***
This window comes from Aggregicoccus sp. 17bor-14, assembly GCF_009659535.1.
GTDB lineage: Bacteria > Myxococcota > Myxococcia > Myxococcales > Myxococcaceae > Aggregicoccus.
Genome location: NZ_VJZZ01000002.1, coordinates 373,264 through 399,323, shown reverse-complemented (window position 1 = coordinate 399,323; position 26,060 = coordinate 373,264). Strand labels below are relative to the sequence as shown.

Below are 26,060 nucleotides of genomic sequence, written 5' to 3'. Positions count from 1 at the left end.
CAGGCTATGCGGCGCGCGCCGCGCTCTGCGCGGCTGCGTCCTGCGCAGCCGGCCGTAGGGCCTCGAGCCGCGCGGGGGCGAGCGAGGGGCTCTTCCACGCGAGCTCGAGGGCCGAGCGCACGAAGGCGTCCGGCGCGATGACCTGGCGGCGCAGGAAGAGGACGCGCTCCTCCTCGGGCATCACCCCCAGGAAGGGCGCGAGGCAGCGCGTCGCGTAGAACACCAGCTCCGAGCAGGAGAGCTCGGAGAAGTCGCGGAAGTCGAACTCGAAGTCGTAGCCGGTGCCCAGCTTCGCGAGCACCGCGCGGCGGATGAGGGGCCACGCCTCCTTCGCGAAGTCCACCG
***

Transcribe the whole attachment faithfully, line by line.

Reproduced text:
This window comes from Aggregicoccus sp. 17bor-14, assembly GCF_009659535.1.
GTDB lineage: Bacteria > Myxococcota > Myxococcia > Myxococcales > Myxococcaceae > Aggregicoccus.
Genome location: NZ_VJZZ01000002.1, coordinates 373,264 through 399,323, shown reverse-complemented (window position 1 = coordinate 399,323; position 26,060 = coordinate 373,264). Strand labels below are relative to the sequence as shown.

Below are 26,060 nucleotides of genomic sequence, written 5' to 3'. Positions count from 1 at the left end.
CAGGCTATGCGGCGCGCGCCGCGCTCTGCGCGGCTGCGTCCTGCGCAGCCGGCCGTAGGGCCTCGAGCCGCGCGGGGGCGAGCGAGGGGCTCTTCCACGCGAGCTCGAGGGCCGAGCGCACGAAGGCGTCCGGCGCGATGACCTGGCGGCGCAGGAAGAGGACGCGCTCCTCCTCGGGCATCACCCCCAGGAAGGGCGCGAGGCAGCGCGTCGCGTAGAACACCAGCTCCGAGCAGGAGAGCTCGGAGAAGTCGCGGAAGTCGAACTCGAAGTCGTAGCCGGTGCCCAGCTTCGCGAGCACCGCGCGGCGGATGAGGGGCCACGCCTCCTTCGCGAAGTCCACCG